If you’d like to grow a rose that adds beauty to the garden, resists disease, and takes little maintenance, consider the pink shrub rose rosa glauca. It’s a species rose that’s hardy down to zone 6 and grows ultimately to about eight feel tall by three feet wide. It can be pruned down though it needs little pruning, growing densely in a large vase shape with arching canes. Those canes bloom a mass of small single pink flowers in late spring, making for a spectacular sight in the garden.
Blue Leaves That Add Interest
What makes this rose particularly special is its blue leaves. They’re stunning, offering an unusual cool hue to the garden. They contrast particularly well if paired with yellow or purple-leaved shrubs. I have mine near the deep glossy green of a red bud and a purple smokebush. If you need to screen out a street or neighbor, this particular combo would be lovely.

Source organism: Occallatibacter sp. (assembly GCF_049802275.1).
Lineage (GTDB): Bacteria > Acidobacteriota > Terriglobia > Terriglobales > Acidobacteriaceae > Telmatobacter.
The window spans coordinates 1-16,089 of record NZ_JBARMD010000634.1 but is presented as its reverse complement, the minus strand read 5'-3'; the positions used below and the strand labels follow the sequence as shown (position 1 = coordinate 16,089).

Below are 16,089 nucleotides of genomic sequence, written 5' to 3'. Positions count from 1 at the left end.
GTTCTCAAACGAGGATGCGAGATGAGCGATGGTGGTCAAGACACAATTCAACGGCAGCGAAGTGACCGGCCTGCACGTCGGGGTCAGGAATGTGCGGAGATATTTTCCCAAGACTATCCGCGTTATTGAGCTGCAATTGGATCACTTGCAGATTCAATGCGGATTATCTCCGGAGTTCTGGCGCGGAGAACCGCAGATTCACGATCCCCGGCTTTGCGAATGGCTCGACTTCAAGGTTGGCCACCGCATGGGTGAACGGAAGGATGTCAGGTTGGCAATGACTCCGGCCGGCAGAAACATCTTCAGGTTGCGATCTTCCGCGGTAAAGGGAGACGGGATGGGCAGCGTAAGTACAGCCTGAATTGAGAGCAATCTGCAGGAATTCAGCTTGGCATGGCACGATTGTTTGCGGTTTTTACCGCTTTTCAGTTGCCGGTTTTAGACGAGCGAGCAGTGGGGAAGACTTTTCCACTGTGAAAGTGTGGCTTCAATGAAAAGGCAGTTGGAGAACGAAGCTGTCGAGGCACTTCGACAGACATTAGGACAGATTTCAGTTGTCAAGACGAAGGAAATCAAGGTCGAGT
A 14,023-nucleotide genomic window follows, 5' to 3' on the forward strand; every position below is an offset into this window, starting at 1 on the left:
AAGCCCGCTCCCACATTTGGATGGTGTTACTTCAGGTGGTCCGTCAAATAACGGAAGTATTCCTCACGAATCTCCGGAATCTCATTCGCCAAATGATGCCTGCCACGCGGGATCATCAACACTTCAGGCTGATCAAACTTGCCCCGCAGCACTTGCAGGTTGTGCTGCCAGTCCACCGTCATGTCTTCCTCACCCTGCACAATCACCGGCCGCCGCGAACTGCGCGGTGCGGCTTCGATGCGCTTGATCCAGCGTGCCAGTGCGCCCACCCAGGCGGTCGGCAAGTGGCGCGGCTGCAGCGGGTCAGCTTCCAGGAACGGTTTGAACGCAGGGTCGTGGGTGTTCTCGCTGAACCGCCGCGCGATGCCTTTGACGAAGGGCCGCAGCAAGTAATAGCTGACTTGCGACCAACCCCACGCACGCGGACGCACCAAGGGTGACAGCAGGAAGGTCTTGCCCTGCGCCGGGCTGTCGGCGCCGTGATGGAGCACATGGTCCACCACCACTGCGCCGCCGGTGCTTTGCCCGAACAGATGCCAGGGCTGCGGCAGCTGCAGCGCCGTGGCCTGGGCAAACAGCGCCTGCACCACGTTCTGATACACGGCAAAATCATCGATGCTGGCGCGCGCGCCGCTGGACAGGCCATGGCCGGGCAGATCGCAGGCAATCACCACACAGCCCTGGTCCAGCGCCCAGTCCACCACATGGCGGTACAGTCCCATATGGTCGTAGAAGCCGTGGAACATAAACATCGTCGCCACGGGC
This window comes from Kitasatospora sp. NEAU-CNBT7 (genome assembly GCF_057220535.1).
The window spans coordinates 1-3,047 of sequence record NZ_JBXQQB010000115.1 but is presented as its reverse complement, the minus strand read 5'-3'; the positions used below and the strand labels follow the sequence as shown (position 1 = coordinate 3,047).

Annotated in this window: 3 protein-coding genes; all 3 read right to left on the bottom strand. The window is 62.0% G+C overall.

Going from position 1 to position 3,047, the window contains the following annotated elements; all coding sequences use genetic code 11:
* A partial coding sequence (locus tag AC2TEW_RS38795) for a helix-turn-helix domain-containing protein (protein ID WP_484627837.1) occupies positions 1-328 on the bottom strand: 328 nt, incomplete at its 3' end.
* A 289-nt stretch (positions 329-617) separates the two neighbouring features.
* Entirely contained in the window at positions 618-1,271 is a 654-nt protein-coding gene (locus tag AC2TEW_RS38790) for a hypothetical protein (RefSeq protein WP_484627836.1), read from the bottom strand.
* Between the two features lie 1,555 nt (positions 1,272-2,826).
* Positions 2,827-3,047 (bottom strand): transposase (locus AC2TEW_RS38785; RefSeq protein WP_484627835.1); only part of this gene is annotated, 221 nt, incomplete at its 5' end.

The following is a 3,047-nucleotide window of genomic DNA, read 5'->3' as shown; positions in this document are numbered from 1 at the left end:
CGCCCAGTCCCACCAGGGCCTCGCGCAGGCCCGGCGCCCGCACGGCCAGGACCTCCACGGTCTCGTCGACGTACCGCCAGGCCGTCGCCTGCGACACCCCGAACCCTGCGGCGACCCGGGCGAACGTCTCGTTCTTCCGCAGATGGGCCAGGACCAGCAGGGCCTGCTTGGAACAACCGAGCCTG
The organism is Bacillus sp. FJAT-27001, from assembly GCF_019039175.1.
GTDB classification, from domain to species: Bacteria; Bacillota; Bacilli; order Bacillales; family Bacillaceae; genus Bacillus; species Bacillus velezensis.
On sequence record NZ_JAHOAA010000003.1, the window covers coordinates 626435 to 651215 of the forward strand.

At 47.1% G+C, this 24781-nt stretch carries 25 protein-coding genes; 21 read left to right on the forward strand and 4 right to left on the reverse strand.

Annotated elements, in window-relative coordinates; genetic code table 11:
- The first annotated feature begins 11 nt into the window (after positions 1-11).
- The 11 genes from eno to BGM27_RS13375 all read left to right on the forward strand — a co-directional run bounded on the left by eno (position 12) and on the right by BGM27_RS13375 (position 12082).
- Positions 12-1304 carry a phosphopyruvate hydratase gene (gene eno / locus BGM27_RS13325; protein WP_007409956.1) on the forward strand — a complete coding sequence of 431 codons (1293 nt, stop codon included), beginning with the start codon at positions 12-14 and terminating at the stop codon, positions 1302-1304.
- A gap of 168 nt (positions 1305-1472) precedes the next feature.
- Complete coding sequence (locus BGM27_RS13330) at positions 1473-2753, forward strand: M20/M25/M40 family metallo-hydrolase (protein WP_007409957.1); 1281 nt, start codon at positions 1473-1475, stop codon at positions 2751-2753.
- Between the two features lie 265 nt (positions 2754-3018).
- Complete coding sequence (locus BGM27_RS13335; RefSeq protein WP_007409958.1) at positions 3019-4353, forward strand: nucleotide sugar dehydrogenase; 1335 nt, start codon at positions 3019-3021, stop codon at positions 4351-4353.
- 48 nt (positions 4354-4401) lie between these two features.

Overall, I’m not really a rose person. In the Northwest climate, they often get black spot and require a lot of fertilizer. I’m just not into the maintenance required. Plus, roses are thorny! I often get hurt while trimming them. But rosa glauca‘s thorns are tiny and do not dominate its stems as much. And they require very little trimming or maintenance. I only feed with fertilizer and prune every other year. I’ve never grown one in my yard or a client’s that had a disease. So, if planted in light enough soil and full sun, a rosa glauca will bloom happily for just about any gardener year after year. It’s definitely a shrub to try if you’re new to gardening!